Burrowing Into ‘Black Sites’ and Language Rooms

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Willaim Dao, Mujahid Abdul-Rashid and James Asher in "Language Rooms"

The genesis of a play is always strange in that the least thing can trigger a massive project. Sometimes it is overheard conversation, a news article, or some casual observation that resonates for some reason, and that propels you to start the play. In the case of Language Rooms it was the revelation that the CIA was operating these so-called “black sites”, where suspected terrorists were being farmed out to these overseas facilities so that “enhanced interrogations” could be applied. That revelation triggered, or tapped into, an internal, inchoate conversation I didn’t even realize I was having, post-9/11. The “black sites” brought to the fore feelings I hadn’t yet articulated for myself.

Yussef El Guindi

For it wasn’t so much the political angle that sparked the play.  Indeed, I wouldn’t even say this is a political play; the play has no political agenda or ax to grind. Rather it was the way in which these “black sites” seemed the perfect means by which to discuss the emotional impact the last decade was having on certain people, including myself — primarily, the sense of alienation that was creeping in, quite unconsciously, as the last decade and the “war on terror” burrowed into our lives.

Having proudly become a citizen in the ’90s, proudly going off to vote for everything from library issues to pot holes to presidential elections, I was surprised at how civically disengaged I was becoming in post-9/11 America — without my being aware that this was happening (i.e. this was not a conscious decision). I was quite passionate about becoming a citizen, feeling I was now part of an American immigrant tradition, a national narrative that I could now call my own. But that narrative in the last decade seemed to be ejecting Arab/Muslim/Middle Eastern groups, and anyone who appeared to be from that part of the world (e.g., the attacks on Sikhs). The “Us and Them” paradigm had the subtle effect of incrementally cleaving me from the country I had so whole-heartedly embraced.

In addition to this sense of alienation, there was the case of Captain James J. Yee, a Muslim U.S. army chaplain who was accused of “aiding the enemy” and “spying” in his capacity as a Muslim chaplain to the detainees at the Guantanamo Bay detention camp. That was another strong trigger for the play — a US citizen, a US army captain, suddenly having his allegiances and loyalty questioned. If it could happen to him…

James Asher and William Dao

And so the play became a darkly humorous examination of this “us and them” viewpoint, as well as of my own desire to feel I “belonged”, as a citizen — even as I found that sense of belonging blocked, qualified. Also, the play examined immigration in general, and the emotional price paid by immigrants as they make that journey to the States — and finally, the comic absurdity that often arises in a country’s use of official language as it tries to balance its admirable support for human rights while sliding into the dark side.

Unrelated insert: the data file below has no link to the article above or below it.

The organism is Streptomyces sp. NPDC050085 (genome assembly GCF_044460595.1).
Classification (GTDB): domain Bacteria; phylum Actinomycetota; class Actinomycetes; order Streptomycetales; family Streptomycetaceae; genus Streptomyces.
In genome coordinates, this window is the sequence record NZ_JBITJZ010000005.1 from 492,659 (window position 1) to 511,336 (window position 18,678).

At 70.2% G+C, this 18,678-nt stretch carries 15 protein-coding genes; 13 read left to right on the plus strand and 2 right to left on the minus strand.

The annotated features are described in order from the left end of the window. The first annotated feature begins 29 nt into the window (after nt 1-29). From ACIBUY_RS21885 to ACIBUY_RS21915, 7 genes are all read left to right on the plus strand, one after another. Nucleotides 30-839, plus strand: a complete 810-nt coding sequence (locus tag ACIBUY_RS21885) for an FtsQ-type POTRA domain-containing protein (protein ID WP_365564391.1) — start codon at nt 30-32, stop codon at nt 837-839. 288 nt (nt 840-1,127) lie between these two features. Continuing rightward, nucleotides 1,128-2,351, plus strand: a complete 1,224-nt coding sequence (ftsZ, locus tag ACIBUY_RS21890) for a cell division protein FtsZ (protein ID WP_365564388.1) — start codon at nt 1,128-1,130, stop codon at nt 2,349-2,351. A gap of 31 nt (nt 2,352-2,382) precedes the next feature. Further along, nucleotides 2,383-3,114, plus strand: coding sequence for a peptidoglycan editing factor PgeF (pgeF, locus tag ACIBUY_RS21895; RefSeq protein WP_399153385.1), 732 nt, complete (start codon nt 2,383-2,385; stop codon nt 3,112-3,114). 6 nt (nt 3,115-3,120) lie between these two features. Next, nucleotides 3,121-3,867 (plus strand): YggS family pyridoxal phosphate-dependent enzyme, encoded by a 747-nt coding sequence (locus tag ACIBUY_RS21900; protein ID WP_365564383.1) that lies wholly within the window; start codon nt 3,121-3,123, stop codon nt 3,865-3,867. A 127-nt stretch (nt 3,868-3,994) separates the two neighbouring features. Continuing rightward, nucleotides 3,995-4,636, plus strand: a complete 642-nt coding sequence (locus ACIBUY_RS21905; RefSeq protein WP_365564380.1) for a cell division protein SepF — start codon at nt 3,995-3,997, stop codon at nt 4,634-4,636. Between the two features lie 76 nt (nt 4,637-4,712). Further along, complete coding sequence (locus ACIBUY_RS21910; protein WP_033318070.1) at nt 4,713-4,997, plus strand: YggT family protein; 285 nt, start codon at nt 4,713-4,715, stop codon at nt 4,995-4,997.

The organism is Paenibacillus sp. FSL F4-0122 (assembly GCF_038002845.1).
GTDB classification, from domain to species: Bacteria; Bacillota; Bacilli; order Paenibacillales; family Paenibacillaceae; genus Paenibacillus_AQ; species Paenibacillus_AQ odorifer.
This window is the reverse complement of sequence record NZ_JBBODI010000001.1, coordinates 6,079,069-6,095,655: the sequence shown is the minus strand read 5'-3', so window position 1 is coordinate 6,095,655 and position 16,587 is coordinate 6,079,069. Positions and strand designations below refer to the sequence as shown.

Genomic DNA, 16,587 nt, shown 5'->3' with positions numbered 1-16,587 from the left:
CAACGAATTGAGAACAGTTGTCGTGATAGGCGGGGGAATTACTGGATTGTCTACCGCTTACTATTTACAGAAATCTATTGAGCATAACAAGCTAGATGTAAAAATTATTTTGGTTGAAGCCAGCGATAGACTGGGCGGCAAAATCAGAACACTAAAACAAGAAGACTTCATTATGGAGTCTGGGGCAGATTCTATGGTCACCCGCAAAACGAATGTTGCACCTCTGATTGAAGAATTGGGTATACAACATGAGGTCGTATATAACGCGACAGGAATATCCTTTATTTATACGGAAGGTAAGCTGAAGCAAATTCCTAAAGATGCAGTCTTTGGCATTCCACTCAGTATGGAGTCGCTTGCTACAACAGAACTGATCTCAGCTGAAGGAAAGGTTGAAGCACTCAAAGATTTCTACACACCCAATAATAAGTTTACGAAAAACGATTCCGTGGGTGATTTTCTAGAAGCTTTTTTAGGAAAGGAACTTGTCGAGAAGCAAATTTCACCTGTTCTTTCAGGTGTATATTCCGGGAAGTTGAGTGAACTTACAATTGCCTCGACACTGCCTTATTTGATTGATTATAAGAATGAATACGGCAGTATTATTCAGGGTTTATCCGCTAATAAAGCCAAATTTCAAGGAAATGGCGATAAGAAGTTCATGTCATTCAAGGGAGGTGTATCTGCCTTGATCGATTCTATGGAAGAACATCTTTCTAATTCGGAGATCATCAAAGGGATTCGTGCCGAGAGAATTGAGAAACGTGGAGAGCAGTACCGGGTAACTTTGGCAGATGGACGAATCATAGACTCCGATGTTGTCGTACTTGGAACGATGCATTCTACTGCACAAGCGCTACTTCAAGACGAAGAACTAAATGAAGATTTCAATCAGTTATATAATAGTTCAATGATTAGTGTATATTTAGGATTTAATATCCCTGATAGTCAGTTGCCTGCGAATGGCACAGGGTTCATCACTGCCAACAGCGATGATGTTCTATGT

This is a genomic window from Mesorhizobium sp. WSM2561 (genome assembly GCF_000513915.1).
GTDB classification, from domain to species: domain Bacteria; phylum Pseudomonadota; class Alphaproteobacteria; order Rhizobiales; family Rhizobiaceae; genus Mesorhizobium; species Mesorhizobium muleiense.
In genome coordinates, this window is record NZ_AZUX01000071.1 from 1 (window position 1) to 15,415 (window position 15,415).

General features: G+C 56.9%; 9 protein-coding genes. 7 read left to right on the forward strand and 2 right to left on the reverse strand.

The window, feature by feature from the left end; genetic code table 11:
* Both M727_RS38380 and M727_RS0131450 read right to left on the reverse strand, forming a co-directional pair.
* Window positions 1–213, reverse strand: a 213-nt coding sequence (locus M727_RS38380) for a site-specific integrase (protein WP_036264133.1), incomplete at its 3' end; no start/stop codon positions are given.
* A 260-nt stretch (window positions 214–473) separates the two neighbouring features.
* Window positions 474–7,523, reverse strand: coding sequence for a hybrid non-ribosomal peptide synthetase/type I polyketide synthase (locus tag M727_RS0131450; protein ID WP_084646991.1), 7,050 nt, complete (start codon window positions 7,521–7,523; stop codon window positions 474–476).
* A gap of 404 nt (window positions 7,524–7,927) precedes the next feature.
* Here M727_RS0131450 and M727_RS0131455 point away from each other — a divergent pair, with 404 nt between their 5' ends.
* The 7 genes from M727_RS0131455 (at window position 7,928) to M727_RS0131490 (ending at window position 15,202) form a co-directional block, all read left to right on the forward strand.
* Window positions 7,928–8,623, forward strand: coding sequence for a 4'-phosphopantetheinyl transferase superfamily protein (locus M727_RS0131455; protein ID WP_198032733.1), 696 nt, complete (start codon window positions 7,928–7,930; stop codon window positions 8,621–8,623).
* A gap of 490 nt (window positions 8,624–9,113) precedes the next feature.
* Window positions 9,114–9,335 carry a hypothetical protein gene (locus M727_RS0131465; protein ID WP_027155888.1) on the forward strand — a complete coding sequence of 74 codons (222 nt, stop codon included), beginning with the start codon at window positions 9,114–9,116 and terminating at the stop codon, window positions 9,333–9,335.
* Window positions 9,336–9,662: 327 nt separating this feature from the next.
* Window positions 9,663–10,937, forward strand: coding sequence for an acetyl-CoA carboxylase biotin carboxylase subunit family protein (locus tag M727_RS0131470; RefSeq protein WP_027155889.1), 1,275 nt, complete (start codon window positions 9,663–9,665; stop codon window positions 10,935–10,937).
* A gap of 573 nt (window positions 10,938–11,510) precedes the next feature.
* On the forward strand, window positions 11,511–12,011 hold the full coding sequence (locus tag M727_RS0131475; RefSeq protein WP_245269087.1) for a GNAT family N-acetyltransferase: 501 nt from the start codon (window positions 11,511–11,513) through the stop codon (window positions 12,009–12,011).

A quick word about development — this play is currently a two-hour play with intermission. It was originally a three-hour play. Sometimes you tap into characters who won’t shut up. All the characters in this play had more to say than time, patience and the pacing of the piece allowed. The first workshop audience at ACT in Seattle heard it all (sorry). In subsequent workshops at Ojai Playwrights Conference, at Playwrights Foundation, at New York Stage and Film Company, at the Wilma Theater (where the play received its premiere) and finally at Golden Thread Productions and Asian American Theater Company’s co-production of the piece in San Francisco, the play took on its final shape.

Language Rooms. Presented by Golden Thread Productions and Latino Theater Company. Now through June 24 at Los Angeles Theatre Center, 514 S. Spring St.,  LA 90013.  Thu- Sat at 8 pm, Sun at 3 pm. $40. Students, seniors and veterans $20. Thursdays $10. 866-811-4111, toll-free. www.thelatc.org

***All Language Rooms production photos by David Allen Studio

Yussef El Guindi’s most recent productions include Pilgrims Musa and Shei in the New World (winner of the Steinberg/ American Theater Critics Association’s New Play Award in 2012; Gregory Award 2011; Seattle Times’ “Footlight Award” for Best World Premiere Play) at ACT, and Language Rooms (Edgerton Foundation New American Play Award, as well as ACT’s New Play Award), co-produced by Golden Thread Productions and the Asian American Theater Company in San Francisco; and at the Wilma Theater in Philadelphia.

Yussef El Guindi

Yussef El Guindi